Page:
Rep. McCollum Seeks Legislation To Halt New Mining in BWCAW And Voyageurs Watersheds

Map of Twin Metals mineral leases in the Boundary Waters and Voyageurs National Park watershed.
Map of Twin Metals mineral leases in the Boundary Waters and Voyageurs National Park watershed. (Courtesy MN Center for Environmental Advocacy)

Rep. Betty McCollum (D-MN) has announced she plans to introduce a bill this week to prohibit sulfide-ore mining in areas that drain into the Boundary Waters and Voyageurs National Park.

The Congresswoman from Minnesota’s Fourth District, representing St. Paul and much of the eastern suburbs, said she was inspired by the United States’ tradition of conservation, including that of her predecessor and mentor Bruce Vento, who was essential to protecting the Boundary Waters and Voyageurs in the 1970s.

“Ensuring that the water flowing into Voyageurs and the BWCA is as clean and clear as the water inside these protected areas will not happen without direct action from Congress and the Obama Administration,” Rep. McCollum wrote in a statement. “This week I will introduce legislation to do just that – extend additional protections to prevent mining related pollution from destroying these two treasures.”

McCollum also pointed to constituents as the cause for her action, saying she had recently received a petition with 60,000 signatures from across the country calling for the protections.

Twin Metals, the mining company owned by Chilean conglomerate Antofagasta PLC, said the legislation would circumvent the established environmental review process.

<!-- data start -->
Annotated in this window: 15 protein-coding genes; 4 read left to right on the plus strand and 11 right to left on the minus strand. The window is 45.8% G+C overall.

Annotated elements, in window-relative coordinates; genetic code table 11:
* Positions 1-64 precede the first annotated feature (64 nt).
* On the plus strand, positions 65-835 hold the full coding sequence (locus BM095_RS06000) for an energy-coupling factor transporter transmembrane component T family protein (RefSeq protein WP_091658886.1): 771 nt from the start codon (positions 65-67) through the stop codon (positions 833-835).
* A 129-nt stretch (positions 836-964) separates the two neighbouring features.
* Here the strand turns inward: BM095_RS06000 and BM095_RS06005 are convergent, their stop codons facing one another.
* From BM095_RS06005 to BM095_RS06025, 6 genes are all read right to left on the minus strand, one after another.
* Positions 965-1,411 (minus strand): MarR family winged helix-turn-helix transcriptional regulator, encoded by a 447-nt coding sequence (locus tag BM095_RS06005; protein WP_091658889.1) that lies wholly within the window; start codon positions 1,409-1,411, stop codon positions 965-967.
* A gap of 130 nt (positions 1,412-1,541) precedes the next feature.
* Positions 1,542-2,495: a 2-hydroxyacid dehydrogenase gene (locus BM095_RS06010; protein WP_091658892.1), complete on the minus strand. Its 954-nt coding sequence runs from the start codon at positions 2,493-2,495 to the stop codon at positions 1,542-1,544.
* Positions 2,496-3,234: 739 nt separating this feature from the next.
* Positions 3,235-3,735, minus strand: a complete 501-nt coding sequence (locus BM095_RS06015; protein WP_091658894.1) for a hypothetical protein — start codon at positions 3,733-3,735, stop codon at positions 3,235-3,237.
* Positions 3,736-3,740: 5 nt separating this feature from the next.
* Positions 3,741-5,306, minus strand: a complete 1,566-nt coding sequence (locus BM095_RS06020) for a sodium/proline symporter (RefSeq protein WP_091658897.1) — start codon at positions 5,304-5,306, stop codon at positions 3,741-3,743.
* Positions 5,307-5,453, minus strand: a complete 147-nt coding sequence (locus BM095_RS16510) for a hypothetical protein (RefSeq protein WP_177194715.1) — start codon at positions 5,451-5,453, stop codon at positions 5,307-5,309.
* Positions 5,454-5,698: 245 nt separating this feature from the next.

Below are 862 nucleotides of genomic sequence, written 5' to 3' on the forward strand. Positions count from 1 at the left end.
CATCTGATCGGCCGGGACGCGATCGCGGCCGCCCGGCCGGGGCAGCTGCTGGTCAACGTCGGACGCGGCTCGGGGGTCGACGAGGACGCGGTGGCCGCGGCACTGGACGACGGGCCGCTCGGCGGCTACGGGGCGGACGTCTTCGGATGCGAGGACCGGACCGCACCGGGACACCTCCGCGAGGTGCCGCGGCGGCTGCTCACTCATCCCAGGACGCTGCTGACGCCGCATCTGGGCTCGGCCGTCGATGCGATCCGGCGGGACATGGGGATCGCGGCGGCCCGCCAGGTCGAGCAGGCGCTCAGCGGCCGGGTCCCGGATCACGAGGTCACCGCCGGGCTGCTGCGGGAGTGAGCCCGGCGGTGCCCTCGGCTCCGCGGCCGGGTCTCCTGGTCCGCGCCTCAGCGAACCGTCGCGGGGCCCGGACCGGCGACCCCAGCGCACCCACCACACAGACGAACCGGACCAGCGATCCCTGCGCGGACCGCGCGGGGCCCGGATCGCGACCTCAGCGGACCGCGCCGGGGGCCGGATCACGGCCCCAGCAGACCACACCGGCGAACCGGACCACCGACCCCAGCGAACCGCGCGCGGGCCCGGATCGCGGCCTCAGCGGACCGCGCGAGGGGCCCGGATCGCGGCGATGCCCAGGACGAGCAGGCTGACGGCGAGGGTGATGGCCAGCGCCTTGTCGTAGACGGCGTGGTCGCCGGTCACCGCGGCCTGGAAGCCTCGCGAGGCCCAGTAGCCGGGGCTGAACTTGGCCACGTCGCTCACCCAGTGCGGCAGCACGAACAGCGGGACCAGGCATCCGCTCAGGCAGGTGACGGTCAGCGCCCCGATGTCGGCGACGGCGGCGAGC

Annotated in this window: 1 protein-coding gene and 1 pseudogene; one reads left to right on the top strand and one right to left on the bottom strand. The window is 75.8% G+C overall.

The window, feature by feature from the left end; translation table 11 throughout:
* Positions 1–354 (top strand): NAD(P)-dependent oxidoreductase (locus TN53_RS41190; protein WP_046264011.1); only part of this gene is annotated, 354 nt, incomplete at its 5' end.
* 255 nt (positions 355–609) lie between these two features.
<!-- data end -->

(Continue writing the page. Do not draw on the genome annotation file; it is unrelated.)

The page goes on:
“It’s all about knowing and understanding the regulations up front and designing our project to meet those regulatory standards,”Twin Metals spokesman Bob McFarlin told MinnPost. “If we don’t, we don’t get approved to move forward.”

Much of the minerals that Twin Metals controls in the area are leased from the federal government for 50 years. McCollum made it clear her bill would not revoke the company’s right to mine those leases, but would block other federal lands from future leasing. Mining minerals that have already been leased would be subject to new regulations.

“[W]here federal mineral leases currently exist, my bill will require modern, enforceable conditions on mining companies that protect both the environment and American taxpayers,” the statement said.

Mining is already prohibited by the federal and state government in a few areas near the Boundary Waters, including the Gunflint Trail, Fernberg Trail, and Echo Trail corridors, and within a quarter-mile of the edge of the wilderness.

The Save the Boundary Waters campaign immediately announced a “thank you note” to Rep. McCollum, saying, “Your action to protect the Boundary Waters honors the legacy of past wilderness defenders and the millions of citizens who enjoy the greatest canoe country in the world.”

In a Facebook post, the Friends of the Boundary Waters Wilderness said, “[McCollum’s] bill is bringing attention to the serious threat sulfide mining poses to the Boundary Waters and we appreciate her action to protect the wilderness.

According to MinnPost, the Save the Boundary Waters campaign is also calling for the Bureau of Land Management to deny renewal of Twin Metals’ leases, and is asking President Barack Obama to issue an executive order removing all of northern Minnesota from mineral leasing for 20 years.

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